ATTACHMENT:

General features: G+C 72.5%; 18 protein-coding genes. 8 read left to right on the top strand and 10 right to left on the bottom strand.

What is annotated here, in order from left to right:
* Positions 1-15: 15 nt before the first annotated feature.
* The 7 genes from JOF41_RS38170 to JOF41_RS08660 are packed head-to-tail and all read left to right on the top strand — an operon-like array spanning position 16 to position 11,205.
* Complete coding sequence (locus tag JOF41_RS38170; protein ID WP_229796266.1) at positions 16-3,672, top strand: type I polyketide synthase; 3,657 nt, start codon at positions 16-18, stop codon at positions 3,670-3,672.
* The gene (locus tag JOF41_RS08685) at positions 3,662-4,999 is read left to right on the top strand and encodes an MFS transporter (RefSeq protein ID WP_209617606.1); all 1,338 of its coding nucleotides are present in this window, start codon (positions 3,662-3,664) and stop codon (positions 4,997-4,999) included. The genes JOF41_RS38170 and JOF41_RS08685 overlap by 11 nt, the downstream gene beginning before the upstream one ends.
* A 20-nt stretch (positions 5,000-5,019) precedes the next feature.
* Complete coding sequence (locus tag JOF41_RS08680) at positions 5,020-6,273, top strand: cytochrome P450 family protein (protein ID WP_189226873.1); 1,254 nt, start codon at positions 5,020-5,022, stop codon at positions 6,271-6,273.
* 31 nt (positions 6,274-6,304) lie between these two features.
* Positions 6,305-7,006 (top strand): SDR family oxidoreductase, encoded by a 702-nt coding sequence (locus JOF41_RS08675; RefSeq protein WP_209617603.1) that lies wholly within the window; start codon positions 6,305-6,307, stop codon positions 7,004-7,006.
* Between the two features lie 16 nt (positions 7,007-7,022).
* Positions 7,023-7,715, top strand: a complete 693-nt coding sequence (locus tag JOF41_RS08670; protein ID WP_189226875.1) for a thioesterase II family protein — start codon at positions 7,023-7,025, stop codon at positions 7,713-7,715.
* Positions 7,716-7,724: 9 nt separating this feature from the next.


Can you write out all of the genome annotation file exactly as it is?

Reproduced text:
General features: G+C 72.5%; 18 protein-coding genes. 8 read left to right on the top strand and 10 right to left on the bottom strand.

What is annotated here, in order from left to right:
* Positions 1-15: 15 nt before the first annotated feature.
* The 7 genes from JOF41_RS38170 to JOF41_RS08660 are packed head-to-tail and all read left to right on the top strand — an operon-like array spanning position 16 to position 11,205.
* Complete coding sequence (locus tag JOF41_RS38170; protein ID WP_229796266.1) at positions 16-3,672, top strand: type I polyketide synthase; 3,657 nt, start codon at positions 16-18, stop codon at positions 3,670-3,672.
* The gene (locus tag JOF41_RS08685) at positions 3,662-4,999 is read left to right on the top strand and encodes an MFS transporter (RefSeq protein ID WP_209617606.1); all 1,338 of its coding nucleotides are present in this window, start codon (positions 3,662-3,664) and stop codon (positions 4,997-4,999) included. The genes JOF41_RS38170 and JOF41_RS08685 overlap by 11 nt, the downstream gene beginning before the upstream one ends.
* A 20-nt stretch (positions 5,000-5,019) precedes the next feature.
* Complete coding sequence (locus tag JOF41_RS08680) at positions 5,020-6,273, top strand: cytochrome P450 family protein (protein ID WP_189226873.1); 1,254 nt, start codon at positions 5,020-5,022, stop codon at positions 6,271-6,273.
* 31 nt (positions 6,274-6,304) lie between these two features.
* Positions 6,305-7,006 (top strand): SDR family oxidoreductase, encoded by a 702-nt coding sequence (locus JOF41_RS08675; RefSeq protein WP_209617603.1) that lies wholly within the window; start codon positions 6,305-6,307, stop codon positions 7,004-7,006.
* Between the two features lie 16 nt (positions 7,007-7,022).
* Positions 7,023-7,715, top strand: a complete 693-nt coding sequence (locus tag JOF41_RS08670; protein ID WP_189226875.1) for a thioesterase II family protein — start codon at positions 7,023-7,025, stop codon at positions 7,713-7,715.
* Positions 7,716-7,724: 9 nt separating this feature from the next.